Sandile Zungu aims to awaken football’s sleeping giant in Usuthu
DURBAN - Umlazi born business tycoon Sandile Zungu is on a mission to transform AmaZulu into the best football club in South Africa. Zungu, 53, officially acquired the KwaZulu-Natal club in October from former long-time owner Dr Patrick Sokhela.
It is safe to say that AmaZulu and other KwaZulu-Natal football clubs have underachieved in the Premier Soccer League era, to the extent they have hardly been feared by any of the big-guns of South African football. Usuthu have not won a major tournament since it claimed the Coca-Cola Cup (now Telkom Knockout) in 1992.
Zungu, who is a teetotaller, certainly does not fit the profile of the average soccer club owner in South Africa.
Besides being the chairperson of the Zungu Investments Company, he boasts a BSc Mechanical Engineering degree and a Masters’ degree in business Administration (MBA) from the University of Cape Town (UCT) Graduate School of Business.
Though he has a background in science, he said business is his calling.
“After I completed my engineering degree in 1988, I worked for six years as an engineer and realised that it was not my first love. I was doing the work, but did not have the bug biting me. I studied further and did my MBA. A year after my MBA, I was in business. Four years later, I started Zungu Investments Company and have never looked back. I found my first love,” said Zungu, whose all-time favourite footballers include Jomo Sono and Diego Maradona.
Zungu is also the president of the Black Business Council and admits that the world of business is not always smooth sailing.
“For every success that I have had in business, I have had three failures. You get better in the next attempt. With every deal I do, I get better at the next one. Experience cannot be paid for. You have to get onto the battlefield and experience it. My experiences have sharpened the science of entrepreneurship and the science of doing business,” said Zungu, who grew up supporting Soweto giants Orlando Pirates and English club Arsenal.
The Covid-19 pandemic has exacerbated the financial difficulties of football clubs around the world. Several football clubs in the country were on sale. Despite this, Zungu says Usuthu was the only team that interested him.
“I was made aware of other clubs for sale, some which have changed hands and others which have not, each time I said no. I was quite clear that if I failed in concluding the acquisition of AmaZulu, I would have waited.
“This is the first time that I’ve turned my back on Orlando Pirates and my heart is now focused on AmaZulu,” joked Zungu.
He has already taken action to transform the club which is the oldest current team in the DStv Premiership, having been formed in 1932. The club’s recent transfer market activity was arguably its best in the PSL era. Star names who joined the Jonsson Kings Park Stadium-based club ahead of this season include Xola Mlambo, Thembela Sikhakhane, Augustine Mulenga, Luyuvo Memela, Siphelele Mthembu and Bafana Bafana legend Siphiwe Tshabalala.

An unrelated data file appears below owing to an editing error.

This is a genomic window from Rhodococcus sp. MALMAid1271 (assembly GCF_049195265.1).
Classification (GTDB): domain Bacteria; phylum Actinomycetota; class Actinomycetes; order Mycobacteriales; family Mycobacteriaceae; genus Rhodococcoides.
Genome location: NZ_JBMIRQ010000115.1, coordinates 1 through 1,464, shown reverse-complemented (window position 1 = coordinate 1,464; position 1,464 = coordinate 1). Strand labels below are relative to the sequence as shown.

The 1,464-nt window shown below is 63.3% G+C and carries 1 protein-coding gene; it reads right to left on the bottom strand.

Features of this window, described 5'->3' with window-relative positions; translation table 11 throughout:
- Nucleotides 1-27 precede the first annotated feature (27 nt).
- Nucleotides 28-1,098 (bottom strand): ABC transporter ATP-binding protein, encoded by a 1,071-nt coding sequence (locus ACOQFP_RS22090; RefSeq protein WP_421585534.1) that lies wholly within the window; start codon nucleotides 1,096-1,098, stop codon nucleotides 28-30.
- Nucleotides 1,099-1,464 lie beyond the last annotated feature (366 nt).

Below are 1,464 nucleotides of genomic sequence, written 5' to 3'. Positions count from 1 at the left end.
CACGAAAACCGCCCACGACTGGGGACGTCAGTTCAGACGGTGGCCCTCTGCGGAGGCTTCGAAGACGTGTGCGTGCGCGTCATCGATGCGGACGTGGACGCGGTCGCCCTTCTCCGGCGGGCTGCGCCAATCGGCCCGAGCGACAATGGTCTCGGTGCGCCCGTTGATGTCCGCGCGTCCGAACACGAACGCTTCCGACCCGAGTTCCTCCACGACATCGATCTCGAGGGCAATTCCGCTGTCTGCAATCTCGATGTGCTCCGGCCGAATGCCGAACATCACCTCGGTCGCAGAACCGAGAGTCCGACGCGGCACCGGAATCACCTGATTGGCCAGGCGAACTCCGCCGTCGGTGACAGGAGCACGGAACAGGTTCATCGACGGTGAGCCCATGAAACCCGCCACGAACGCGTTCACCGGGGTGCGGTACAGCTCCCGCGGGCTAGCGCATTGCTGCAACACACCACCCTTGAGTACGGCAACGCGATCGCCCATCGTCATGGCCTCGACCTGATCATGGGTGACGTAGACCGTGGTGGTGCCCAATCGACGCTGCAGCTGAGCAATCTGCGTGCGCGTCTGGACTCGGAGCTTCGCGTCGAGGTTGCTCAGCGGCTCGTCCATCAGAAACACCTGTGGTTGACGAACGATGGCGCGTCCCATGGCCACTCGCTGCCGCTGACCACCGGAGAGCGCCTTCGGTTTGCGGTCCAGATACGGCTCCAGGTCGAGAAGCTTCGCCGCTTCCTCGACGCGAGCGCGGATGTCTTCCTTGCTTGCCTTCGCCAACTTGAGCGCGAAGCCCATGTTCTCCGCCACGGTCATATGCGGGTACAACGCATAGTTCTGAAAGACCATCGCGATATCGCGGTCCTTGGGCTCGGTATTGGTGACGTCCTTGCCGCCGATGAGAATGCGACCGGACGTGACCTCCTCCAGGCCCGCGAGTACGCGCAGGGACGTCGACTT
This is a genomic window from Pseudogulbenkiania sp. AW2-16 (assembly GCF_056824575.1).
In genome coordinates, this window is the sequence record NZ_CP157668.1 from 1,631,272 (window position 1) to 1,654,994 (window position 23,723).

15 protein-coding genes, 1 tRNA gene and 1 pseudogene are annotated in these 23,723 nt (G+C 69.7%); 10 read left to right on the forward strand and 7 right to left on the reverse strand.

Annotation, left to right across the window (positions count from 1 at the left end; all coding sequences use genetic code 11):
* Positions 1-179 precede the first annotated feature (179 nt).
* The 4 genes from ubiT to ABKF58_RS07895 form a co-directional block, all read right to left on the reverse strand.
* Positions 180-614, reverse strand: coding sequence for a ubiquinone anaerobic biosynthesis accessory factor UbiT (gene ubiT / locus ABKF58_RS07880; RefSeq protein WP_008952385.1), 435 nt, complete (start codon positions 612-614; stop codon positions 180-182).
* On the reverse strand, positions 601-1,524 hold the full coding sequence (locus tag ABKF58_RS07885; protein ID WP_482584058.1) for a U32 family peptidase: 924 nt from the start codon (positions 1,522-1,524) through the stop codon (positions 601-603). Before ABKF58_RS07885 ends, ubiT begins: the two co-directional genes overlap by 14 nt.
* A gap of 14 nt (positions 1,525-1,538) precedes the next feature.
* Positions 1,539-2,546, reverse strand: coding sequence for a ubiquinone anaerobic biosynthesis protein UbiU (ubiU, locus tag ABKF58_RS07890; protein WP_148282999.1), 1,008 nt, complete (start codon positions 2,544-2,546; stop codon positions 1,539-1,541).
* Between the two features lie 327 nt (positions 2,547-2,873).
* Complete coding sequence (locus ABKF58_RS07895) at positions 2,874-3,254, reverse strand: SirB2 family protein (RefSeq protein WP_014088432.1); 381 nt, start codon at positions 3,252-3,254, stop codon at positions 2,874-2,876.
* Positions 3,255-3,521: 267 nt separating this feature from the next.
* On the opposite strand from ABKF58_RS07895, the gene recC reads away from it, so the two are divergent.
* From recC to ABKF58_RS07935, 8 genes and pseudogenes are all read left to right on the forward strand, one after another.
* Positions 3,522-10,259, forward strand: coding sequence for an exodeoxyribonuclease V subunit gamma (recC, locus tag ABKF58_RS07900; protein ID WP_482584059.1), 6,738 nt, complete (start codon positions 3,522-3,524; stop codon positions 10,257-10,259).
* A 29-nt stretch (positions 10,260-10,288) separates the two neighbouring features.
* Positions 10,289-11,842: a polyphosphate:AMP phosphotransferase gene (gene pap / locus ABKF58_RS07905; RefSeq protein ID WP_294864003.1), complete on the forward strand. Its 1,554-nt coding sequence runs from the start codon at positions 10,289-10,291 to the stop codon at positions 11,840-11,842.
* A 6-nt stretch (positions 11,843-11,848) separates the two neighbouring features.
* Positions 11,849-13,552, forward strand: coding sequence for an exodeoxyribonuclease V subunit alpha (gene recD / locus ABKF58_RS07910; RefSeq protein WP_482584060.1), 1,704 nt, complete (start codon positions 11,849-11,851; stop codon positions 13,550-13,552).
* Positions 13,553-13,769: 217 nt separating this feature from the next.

Thirty six-year-old Ayanda Dlamini, who was one of the best servants of Usuthu as a player in the modern era, has been set a target of coaching the club to a top four finish in the DStv Premiership this season.
Dlamini, who is one of the youngest coaches ever to lead a side in the local Premiership, proved his pedigree by helping the club avoid relegation last season, following a good run of results in the bio-bubble earlier this year.
“I subscribe to the philosophy that you should support your coach. He should have the authority to identify the players to complete the squad and make him win so that he can fulfil the set objectives. None of the players have been brought into the team without the blessing of the coach. We think we have what we need to compete this season. We had to dig deep into our pockets. They were not inexpensive players, but we must show them respect. If the market says that they are worth a high salary, do not begrudge them their salary. Instead, pay them what they are worth and expect them to deliver,” he said.
Since the inception of the South African top-flight, the league has been dominated by teams from Gauteng – particularly Mamelodi Sundowns, Kaizer Chiefs and Orlando Pirates. Zungu is on a mission to change this.
“Because of poor administration and not being able to compete for talent, the track record of KwaZulu-Natal teams has been poor. They lose in finals or don’t make it there. That has an impact on the supporters. The supporters turn their backs on the KZN teams. Most soccer lovers in KZN support Gauteng teams. That has got to change. That is why we have taken our investment in soccer more seriously than people would have expected. AmaZulu is a sleeping giant. Our supporters have been quiet, and they have been waiting to come out in droves. We have a huge base to unlock our supporters. We just have to make them happy and they will come out in their numbers,” said Zungu.
1. If there is one thing in football you could change, what would it be?
“I would make the five substitutions per match rule a permanent fixture.”
2. Who gets your vote as the best footballer to have ever lived?
“It is a difficult question. It is between Pele, Maradona and Messi.”
3. What other sports do you enjoy?
“I enjoy tennis, golf and motorsport. Tiger Woods and Lewis Hamilton have done a world of wonders for those sports. I also enjoy boxing.”
4. What do you regard as the best goal that you’ve ever seen?
“I've seen some great goals locally and in Europe. It is very difficult to single one out.”
5. What is the meal that you enjoy above all others?
“I enjoy oxtail, especially if it is nicely cooked with steam bread. It really makes me look forward to winter.”